(footnote: before all the statheads start firing off angry emails at me, let me explain: I’m not anti-stats. They’re useful and I’ve been fascinated watching the NHL come to grips with understanding, using and now publishing advance stats like Corsi. Where I stop being interested is where the people start acting like the stats are more important than actually playing the game and when people grab a specific stat out of its larger context and try to prove some point with it that the stat can’t actually support [hello, plus-minus numbers]. Stats are a way for me to get perspective about what goes on on ice and while I love arguing stats as much as any sports fan, excuse me if I beg off when it turns into either fantasy talk or when the talk shifts to arguing about stats for stats sake…)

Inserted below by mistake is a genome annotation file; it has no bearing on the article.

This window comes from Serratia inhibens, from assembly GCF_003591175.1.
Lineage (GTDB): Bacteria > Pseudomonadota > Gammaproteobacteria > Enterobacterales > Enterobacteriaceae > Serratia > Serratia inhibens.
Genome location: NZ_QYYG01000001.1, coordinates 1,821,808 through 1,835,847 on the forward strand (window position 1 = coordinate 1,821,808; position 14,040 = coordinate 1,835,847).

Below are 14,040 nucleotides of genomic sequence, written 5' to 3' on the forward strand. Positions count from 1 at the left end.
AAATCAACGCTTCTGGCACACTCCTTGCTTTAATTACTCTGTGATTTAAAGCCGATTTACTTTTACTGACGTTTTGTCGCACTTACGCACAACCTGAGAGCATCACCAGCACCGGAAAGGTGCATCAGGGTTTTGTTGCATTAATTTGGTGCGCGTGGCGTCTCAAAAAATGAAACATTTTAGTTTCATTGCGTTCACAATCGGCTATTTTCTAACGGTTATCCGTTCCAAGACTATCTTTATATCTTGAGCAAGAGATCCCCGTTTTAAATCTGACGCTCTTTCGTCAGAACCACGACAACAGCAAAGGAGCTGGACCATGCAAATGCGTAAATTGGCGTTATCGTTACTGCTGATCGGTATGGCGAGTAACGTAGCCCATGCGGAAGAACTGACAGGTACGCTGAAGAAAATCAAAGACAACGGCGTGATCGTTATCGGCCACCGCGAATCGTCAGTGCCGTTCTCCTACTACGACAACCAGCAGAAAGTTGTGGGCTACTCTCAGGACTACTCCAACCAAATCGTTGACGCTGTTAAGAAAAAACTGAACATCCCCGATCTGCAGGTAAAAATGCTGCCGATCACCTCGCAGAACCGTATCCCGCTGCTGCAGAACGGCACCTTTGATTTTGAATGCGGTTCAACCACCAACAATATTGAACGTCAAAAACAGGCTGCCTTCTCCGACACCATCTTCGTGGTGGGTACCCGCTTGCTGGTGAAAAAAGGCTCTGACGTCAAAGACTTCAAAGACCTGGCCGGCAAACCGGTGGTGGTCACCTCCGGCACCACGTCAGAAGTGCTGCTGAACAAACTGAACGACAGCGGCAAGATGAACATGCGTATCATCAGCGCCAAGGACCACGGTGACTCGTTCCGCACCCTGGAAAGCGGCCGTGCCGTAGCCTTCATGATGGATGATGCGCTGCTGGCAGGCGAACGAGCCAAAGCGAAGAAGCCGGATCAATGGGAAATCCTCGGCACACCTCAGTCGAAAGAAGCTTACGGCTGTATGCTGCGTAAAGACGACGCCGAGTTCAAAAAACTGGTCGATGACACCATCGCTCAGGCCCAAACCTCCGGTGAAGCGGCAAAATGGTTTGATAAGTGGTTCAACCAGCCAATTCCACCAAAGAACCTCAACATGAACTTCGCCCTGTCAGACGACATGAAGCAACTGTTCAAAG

And that seems to be enough for one rant.. See you next time!